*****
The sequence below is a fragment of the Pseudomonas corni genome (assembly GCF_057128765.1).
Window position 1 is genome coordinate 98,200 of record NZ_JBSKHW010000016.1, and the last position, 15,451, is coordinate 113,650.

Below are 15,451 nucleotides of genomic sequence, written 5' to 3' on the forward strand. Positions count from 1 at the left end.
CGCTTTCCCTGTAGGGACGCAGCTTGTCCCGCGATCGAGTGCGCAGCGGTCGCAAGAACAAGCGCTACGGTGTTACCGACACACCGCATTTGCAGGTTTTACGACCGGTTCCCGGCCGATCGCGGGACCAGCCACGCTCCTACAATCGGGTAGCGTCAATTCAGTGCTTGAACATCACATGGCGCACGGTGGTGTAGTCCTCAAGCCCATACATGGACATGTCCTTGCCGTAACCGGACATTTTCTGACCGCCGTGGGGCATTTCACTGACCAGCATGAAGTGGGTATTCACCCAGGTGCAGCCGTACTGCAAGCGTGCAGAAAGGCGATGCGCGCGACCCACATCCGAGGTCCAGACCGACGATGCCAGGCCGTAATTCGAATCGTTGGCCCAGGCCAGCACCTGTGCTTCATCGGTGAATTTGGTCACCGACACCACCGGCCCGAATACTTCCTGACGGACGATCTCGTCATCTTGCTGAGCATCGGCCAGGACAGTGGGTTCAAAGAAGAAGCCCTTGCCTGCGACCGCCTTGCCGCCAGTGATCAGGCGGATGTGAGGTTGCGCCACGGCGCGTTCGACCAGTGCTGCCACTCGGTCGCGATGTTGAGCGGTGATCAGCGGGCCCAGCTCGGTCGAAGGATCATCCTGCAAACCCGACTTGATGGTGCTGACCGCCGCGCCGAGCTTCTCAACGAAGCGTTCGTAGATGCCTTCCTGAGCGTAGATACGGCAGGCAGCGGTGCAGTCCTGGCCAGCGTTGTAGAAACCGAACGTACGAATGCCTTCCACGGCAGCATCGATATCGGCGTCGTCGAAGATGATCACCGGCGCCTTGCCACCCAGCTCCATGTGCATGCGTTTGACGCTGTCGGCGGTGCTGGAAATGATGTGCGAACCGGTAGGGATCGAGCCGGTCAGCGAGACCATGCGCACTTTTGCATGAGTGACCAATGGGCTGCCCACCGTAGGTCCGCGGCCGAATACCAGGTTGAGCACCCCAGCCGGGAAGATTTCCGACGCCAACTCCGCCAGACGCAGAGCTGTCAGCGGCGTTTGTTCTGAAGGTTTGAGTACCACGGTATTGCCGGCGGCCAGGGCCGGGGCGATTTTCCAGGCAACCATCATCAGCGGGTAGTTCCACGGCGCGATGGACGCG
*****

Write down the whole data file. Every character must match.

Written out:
The sequence below is a fragment of the Pseudomonas corni genome (assembly GCF_057128765.1).
Window position 1 is genome coordinate 98,200 of record NZ_JBSKHW010000016.1, and the last position, 15,451, is coordinate 113,650.

Below are 15,451 nucleotides of genomic sequence, written 5' to 3' on the forward strand. Positions count from 1 at the left end.
CGCTTTCCCTGTAGGGACGCAGCTTGTCCCGCGATCGAGTGCGCAGCGGTCGCAAGAACAAGCGCTACGGTGTTACCGACACACCGCATTTGCAGGTTTTACGACCGGTTCCCGGCCGATCGCGGGACCAGCCACGCTCCTACAATCGGGTAGCGTCAATTCAGTGCTTGAACATCACATGGCGCACGGTGGTGTAGTCCTCAAGCCCATACATGGACATGTCCTTGCCGTAACCGGACATTTTCTGACCGCCGTGGGGCATTTCACTGACCAGCATGAAGTGGGTATTCACCCAGGTGCAGCCGTACTGCAAGCGTGCAGAAAGGCGATGCGCGCGACCCACATCCGAGGTCCAGACCGACGATGCCAGGCCGTAATTCGAATCGTTGGCCCAGGCCAGCACCTGTGCTTCATCGGTGAATTTGGTCACCGACACCACCGGCCCGAATACTTCCTGACGGACGATCTCGTCATCTTGCTGAGCATCGGCCAGGACAGTGGGTTCAAAGAAGAAGCCCTTGCCTGCGACCGCCTTGCCGCCAGTGATCAGGCGGATGTGAGGTTGCGCCACGGCGCGTTCGACCAGTGCTGCCACTCGGTCGCGATGTTGAGCGGTGATCAGCGGGCCCAGCTCGGTCGAAGGATCATCCTGCAAACCCGACTTGATGGTGCTGACCGCCGCGCCGAGCTTCTCAACGAAGCGTTCGTAGATGCCTTCCTGAGCGTAGATACGGCAGGCAGCGGTGCAGTCCTGGCCAGCGTTGTAGAAACCGAACGTACGAATGCCTTCCACGGCAGCATCGATATCGGCGTCGTCGAAGATGATCACCGGCGCCTTGCCACCCAGCTCCATGTGCATGCGTTTGACGCTGTCGGCGGTGCTGGAAATGATGTGCGAACCGGTAGGGATCGAGCCGGTCAGCGAGACCATGCGCACTTTTGCATGAGTGACCAATGGGCTGCCCACCGTAGGTCCGCGGCCGAATACCAGGTTGAGCACCCCAGCCGGGAAGATTTCCGACGCCAACTCCGCCAGACGCAGAGCTGTCAGCGGCGTTTGTTCTGAAGGTTTGAGTACCACGGTATTGCCGGCGGCCAGGGCCGGGGCGATTTTCCAGGCAACCATCATCAGCGGGTAGTTCCACGGCGCGATGGACGCG